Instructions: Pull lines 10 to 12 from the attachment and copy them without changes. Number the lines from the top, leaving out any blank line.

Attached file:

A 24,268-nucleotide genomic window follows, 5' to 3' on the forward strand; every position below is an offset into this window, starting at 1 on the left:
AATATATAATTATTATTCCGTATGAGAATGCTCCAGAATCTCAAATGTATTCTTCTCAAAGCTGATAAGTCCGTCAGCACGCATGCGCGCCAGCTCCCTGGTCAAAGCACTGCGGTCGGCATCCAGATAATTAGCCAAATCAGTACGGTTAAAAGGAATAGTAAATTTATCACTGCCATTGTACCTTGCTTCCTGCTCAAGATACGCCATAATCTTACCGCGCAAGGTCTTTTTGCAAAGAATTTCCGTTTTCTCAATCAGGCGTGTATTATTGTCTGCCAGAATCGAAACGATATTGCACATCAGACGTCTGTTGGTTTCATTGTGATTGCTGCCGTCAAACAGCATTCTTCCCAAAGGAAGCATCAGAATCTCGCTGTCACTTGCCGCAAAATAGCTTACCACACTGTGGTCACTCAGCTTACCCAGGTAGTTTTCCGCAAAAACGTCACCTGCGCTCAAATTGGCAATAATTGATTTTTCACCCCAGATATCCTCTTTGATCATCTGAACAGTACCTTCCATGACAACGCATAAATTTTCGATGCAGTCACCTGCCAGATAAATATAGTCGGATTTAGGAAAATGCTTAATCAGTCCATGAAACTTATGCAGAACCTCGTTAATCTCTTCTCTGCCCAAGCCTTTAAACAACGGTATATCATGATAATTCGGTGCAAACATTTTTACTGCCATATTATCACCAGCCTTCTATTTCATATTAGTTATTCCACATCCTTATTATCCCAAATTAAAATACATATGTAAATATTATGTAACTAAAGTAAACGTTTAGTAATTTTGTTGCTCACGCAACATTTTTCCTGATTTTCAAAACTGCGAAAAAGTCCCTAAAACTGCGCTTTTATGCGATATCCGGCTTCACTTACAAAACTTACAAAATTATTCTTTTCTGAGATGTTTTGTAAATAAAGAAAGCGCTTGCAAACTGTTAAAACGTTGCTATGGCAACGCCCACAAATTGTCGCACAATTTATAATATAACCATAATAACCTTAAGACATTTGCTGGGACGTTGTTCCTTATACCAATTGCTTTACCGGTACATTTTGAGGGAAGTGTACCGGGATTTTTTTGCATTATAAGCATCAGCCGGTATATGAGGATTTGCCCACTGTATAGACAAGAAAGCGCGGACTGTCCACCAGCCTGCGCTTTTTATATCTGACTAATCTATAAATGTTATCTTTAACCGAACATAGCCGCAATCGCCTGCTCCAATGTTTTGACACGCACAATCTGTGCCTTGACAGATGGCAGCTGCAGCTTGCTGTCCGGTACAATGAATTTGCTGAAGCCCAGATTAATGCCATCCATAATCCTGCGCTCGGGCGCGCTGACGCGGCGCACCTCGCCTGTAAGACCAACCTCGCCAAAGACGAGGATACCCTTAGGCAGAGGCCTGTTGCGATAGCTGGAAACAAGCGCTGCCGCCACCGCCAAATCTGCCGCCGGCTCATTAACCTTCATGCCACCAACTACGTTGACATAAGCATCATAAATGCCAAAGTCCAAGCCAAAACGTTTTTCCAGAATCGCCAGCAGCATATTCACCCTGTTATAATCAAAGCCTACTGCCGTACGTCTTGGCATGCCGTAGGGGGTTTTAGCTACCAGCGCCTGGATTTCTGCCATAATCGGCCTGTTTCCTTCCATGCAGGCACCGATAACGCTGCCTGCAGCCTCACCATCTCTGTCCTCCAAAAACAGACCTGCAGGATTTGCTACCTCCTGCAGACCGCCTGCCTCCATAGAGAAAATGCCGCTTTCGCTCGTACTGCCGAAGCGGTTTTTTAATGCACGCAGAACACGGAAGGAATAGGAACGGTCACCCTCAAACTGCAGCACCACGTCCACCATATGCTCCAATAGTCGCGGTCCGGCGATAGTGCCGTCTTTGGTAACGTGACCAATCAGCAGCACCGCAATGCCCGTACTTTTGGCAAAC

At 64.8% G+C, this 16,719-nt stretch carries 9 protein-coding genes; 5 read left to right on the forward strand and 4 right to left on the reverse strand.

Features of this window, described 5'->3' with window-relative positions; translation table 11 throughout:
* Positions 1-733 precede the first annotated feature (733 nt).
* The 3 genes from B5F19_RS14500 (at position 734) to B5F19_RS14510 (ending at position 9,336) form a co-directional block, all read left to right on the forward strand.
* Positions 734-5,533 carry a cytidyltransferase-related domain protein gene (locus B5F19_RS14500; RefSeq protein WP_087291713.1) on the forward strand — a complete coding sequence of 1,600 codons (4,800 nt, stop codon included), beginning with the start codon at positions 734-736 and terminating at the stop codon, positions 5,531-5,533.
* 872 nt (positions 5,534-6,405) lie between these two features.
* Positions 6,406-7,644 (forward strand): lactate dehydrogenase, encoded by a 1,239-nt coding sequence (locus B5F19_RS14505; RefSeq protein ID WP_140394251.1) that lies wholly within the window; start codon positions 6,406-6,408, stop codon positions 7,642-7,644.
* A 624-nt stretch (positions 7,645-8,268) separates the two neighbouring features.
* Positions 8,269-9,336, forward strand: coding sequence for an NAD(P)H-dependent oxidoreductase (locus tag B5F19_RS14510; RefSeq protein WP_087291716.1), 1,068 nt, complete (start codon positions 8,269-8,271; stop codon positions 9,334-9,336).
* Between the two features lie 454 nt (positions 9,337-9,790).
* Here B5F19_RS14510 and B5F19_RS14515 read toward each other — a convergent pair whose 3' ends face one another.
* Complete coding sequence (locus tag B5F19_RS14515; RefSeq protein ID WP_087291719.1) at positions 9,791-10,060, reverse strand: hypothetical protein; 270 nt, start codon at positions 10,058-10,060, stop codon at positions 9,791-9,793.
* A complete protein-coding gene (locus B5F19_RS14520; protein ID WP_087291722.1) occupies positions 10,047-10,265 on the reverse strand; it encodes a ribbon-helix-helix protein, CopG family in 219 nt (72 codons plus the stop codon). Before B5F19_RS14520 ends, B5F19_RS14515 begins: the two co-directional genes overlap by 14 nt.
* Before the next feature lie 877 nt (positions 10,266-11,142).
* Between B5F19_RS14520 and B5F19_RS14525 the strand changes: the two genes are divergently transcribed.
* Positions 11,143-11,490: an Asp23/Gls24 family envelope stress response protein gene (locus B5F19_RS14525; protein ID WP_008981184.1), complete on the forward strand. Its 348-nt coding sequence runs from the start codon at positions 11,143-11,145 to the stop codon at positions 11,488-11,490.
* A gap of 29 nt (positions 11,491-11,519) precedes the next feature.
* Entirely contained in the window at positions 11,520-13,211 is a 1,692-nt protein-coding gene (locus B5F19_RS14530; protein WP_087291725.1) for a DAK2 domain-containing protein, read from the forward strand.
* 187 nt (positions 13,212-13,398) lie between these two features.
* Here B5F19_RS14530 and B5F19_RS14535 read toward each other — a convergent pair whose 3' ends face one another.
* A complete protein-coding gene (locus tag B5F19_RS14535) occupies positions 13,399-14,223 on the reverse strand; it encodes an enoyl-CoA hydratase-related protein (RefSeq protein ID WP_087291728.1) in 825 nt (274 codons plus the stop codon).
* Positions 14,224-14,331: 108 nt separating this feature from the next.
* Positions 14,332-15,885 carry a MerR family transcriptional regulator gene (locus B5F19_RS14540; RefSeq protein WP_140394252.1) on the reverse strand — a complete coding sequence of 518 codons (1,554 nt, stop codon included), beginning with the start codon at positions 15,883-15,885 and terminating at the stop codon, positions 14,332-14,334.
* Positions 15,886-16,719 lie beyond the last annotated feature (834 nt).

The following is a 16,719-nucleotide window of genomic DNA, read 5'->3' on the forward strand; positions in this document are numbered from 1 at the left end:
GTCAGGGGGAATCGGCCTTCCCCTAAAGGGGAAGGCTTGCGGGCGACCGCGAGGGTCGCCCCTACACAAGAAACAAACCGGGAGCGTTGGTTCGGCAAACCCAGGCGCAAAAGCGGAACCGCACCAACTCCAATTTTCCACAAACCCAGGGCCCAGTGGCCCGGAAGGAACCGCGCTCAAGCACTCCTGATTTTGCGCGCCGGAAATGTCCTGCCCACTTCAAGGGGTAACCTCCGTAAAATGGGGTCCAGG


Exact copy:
* A 624-nt stretch (positions 7,645-8,268) separates the two neighbouring features.
* Positions 8,269-9,336, forward strand: coding sequence for an NAD(P)H-dependent oxidoreductase (locus tag B5F19_RS14510; RefSeq protein WP_087291716.1), 1,068 nt, complete (start codon positions 8,269-8,271; stop codon positions 9,334-9,336).
* Between the two features lie 454 nt (positions 9,337-9,790).